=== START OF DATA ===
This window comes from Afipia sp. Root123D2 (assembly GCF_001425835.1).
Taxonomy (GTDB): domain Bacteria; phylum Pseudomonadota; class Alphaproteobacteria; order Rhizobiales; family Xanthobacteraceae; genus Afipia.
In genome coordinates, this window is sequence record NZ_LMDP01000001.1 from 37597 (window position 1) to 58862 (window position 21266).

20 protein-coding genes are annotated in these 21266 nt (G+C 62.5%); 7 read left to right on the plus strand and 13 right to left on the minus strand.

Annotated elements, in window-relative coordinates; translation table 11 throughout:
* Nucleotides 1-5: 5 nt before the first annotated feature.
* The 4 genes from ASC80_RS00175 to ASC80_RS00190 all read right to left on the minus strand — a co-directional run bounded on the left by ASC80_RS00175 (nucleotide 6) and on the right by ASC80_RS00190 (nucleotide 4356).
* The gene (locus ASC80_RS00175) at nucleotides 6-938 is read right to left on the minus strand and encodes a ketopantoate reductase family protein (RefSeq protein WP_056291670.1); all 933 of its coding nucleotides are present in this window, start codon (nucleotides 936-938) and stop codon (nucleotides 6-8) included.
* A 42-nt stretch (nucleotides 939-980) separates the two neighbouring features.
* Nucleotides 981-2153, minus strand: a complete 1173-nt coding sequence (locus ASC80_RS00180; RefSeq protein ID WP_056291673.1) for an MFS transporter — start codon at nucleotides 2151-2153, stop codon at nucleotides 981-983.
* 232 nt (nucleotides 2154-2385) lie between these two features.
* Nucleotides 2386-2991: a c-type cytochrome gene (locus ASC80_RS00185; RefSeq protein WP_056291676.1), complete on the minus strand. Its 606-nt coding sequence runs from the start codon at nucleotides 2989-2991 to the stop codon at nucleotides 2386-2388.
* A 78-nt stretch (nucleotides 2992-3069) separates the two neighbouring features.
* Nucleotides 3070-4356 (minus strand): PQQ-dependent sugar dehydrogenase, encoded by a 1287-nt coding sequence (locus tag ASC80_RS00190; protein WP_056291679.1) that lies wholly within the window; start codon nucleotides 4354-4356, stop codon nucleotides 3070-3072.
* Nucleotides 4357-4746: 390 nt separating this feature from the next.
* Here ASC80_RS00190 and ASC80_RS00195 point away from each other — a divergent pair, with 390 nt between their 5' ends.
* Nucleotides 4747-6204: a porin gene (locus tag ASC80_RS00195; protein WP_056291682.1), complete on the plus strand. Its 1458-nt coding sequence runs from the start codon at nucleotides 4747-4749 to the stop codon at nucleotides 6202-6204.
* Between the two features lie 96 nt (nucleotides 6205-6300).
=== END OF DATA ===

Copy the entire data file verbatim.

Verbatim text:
This window comes from Afipia sp. Root123D2 (assembly GCF_001425835.1).
Taxonomy (GTDB): domain Bacteria; phylum Pseudomonadota; class Alphaproteobacteria; order Rhizobiales; family Xanthobacteraceae; genus Afipia.
In genome coordinates, this window is sequence record NZ_LMDP01000001.1 from 37597 (window position 1) to 58862 (window position 21266).

20 protein-coding genes are annotated in these 21266 nt (G+C 62.5%); 7 read left to right on the plus strand and 13 right to left on the minus strand.

Annotated elements, in window-relative coordinates; translation table 11 throughout:
* Nucleotides 1-5: 5 nt before the first annotated feature.
* The 4 genes from ASC80_RS00175 to ASC80_RS00190 all read right to left on the minus strand — a co-directional run bounded on the left by ASC80_RS00175 (nucleotide 6) and on the right by ASC80_RS00190 (nucleotide 4356).
* The gene (locus ASC80_RS00175) at nucleotides 6-938 is read right to left on the minus strand and encodes a ketopantoate reductase family protein (RefSeq protein WP_056291670.1); all 933 of its coding nucleotides are present in this window, start codon (nucleotides 936-938) and stop codon (nucleotides 6-8) included.
* A 42-nt stretch (nucleotides 939-980) separates the two neighbouring features.
* Nucleotides 981-2153, minus strand: a complete 1173-nt coding sequence (locus ASC80_RS00180; RefSeq protein ID WP_056291673.1) for an MFS transporter — start codon at nucleotides 2151-2153, stop codon at nucleotides 981-983.
* 232 nt (nucleotides 2154-2385) lie between these two features.
* Nucleotides 2386-2991: a c-type cytochrome gene (locus ASC80_RS00185; RefSeq protein WP_056291676.1), complete on the minus strand. Its 606-nt coding sequence runs from the start codon at nucleotides 2989-2991 to the stop codon at nucleotides 2386-2388.
* A 78-nt stretch (nucleotides 2992-3069) separates the two neighbouring features.
* Nucleotides 3070-4356 (minus strand): PQQ-dependent sugar dehydrogenase, encoded by a 1287-nt coding sequence (locus tag ASC80_RS00190; protein WP_056291679.1) that lies wholly within the window; start codon nucleotides 4354-4356, stop codon nucleotides 3070-3072.
* Nucleotides 4357-4746: 390 nt separating this feature from the next.
* Here ASC80_RS00190 and ASC80_RS00195 point away from each other — a divergent pair, with 390 nt between their 5' ends.
* Nucleotides 4747-6204: a porin gene (locus tag ASC80_RS00195; protein WP_056291682.1), complete on the plus strand. Its 1458-nt coding sequence runs from the start codon at nucleotides 4747-4749 to the stop codon at nucleotides 6202-6204.
* Between the two features lie 96 nt (nucleotides 6205-6300).